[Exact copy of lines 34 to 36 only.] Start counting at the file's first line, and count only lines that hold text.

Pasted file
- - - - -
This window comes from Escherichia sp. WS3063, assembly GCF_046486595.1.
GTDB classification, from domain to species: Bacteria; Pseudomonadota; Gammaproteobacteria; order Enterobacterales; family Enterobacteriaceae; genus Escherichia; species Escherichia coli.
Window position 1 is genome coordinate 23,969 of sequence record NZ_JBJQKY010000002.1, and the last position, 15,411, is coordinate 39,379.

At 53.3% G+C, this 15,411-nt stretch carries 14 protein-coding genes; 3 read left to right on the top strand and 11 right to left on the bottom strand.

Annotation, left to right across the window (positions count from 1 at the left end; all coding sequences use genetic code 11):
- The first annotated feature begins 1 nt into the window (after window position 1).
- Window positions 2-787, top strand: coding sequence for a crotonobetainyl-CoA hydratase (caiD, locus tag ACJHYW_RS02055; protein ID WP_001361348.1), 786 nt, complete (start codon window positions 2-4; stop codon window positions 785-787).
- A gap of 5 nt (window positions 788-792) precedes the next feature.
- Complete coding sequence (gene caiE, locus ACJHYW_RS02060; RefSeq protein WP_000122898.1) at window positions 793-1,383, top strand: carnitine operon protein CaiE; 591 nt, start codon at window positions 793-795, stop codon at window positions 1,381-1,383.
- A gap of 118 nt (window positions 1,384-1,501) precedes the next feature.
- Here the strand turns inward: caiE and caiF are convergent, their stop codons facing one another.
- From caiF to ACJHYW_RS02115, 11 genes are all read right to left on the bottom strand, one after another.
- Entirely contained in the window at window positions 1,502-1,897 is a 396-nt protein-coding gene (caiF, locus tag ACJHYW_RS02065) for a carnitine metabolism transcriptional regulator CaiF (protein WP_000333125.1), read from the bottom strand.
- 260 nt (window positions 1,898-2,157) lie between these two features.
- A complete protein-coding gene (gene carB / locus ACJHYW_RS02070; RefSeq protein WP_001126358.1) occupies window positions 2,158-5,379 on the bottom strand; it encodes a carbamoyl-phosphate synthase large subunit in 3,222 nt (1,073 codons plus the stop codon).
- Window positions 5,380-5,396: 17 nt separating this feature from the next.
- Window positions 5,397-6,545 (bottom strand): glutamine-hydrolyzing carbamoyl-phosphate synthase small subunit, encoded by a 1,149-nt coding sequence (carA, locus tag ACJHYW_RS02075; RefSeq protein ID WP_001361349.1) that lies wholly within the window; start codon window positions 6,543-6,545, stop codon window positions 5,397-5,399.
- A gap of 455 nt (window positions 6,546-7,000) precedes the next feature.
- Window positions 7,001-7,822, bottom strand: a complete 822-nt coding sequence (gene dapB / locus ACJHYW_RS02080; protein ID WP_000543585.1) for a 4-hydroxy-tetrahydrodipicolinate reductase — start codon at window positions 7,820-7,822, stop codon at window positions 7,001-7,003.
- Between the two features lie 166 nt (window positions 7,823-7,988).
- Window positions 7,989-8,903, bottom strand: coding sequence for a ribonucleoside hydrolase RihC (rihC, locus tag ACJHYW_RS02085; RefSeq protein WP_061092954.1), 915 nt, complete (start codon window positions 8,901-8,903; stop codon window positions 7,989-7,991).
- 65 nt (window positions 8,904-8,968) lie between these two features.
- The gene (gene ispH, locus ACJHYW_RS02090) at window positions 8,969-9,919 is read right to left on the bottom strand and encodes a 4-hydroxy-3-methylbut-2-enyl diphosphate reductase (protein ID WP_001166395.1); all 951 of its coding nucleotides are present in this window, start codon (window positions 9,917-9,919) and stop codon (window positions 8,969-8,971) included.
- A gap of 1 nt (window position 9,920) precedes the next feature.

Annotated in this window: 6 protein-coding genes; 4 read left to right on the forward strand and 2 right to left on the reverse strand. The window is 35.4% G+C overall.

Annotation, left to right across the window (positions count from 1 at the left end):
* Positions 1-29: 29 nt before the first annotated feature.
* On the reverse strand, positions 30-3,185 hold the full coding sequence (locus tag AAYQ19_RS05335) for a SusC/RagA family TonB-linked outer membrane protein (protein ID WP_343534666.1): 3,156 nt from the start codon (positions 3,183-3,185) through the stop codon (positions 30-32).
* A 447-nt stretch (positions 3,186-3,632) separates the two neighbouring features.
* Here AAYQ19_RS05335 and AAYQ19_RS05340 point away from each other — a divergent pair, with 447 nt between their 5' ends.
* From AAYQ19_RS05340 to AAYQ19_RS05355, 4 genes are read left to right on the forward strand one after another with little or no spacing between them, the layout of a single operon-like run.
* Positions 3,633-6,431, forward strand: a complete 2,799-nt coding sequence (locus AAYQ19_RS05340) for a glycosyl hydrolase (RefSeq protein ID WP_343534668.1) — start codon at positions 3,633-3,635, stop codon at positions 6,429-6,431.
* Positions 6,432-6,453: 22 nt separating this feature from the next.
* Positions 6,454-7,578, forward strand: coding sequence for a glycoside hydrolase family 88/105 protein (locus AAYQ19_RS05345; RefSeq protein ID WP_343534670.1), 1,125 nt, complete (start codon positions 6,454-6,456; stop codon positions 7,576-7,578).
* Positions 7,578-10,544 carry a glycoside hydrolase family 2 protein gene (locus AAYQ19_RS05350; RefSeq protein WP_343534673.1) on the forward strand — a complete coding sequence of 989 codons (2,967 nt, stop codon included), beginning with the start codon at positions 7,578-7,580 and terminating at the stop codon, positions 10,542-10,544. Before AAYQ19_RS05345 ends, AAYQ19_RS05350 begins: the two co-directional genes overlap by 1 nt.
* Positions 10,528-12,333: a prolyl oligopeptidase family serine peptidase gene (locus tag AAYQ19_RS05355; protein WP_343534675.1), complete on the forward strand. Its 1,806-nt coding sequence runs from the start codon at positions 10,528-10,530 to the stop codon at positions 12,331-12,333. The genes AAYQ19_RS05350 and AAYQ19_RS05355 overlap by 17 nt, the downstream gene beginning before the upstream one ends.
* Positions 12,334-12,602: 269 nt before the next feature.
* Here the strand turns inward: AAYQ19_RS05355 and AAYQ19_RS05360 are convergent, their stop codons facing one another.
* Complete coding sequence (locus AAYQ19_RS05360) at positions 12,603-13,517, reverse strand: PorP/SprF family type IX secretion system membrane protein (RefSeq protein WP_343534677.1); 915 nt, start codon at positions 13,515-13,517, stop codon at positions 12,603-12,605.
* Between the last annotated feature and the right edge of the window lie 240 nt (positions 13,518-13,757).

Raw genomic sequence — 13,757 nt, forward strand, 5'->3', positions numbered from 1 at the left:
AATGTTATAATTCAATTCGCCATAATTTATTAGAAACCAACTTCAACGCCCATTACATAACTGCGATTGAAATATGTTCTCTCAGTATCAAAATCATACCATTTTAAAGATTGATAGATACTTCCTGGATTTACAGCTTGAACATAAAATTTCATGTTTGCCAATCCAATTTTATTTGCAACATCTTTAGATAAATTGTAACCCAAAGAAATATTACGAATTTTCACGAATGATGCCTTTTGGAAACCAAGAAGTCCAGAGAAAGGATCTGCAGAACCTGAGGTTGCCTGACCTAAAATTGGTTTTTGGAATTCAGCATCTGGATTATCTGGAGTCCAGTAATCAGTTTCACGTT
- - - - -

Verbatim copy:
* Positions 6,454-7,578, forward strand: coding sequence for a glycoside hydrolase family 88/105 protein (locus AAYQ19_RS05345; RefSeq protein ID WP_343534670.1), 1,125 nt, complete (start codon positions 6,454-6,456; stop codon positions 7,576-7,578).
* Positions 7,578-10,544 carry a glycoside hydrolase family 2 protein gene (locus AAYQ19_RS05350; RefSeq protein WP_343534673.1) on the forward strand — a complete coding sequence of 989 codons (2,967 nt, stop codon included), beginning with the start codon at positions 7,578-7,580 and terminating at the stop codon, positions 10,542-10,544. Before AAYQ19_RS05345 ends, AAYQ19_RS05350 begins: the two co-directional genes overlap by 1 nt.
* Positions 10,528-12,333: a prolyl oligopeptidase family serine peptidase gene (locus tag AAYQ19_RS05355; protein WP_343534675.1), complete on the forward strand. Its 1,806-nt coding sequence runs from the start codon at positions 10,528-10,530 to the stop codon at positions 12,331-12,333. The genes AAYQ19_RS05350 and AAYQ19_RS05355 overlap by 17 nt, the downstream gene beginning before the upstream one ends.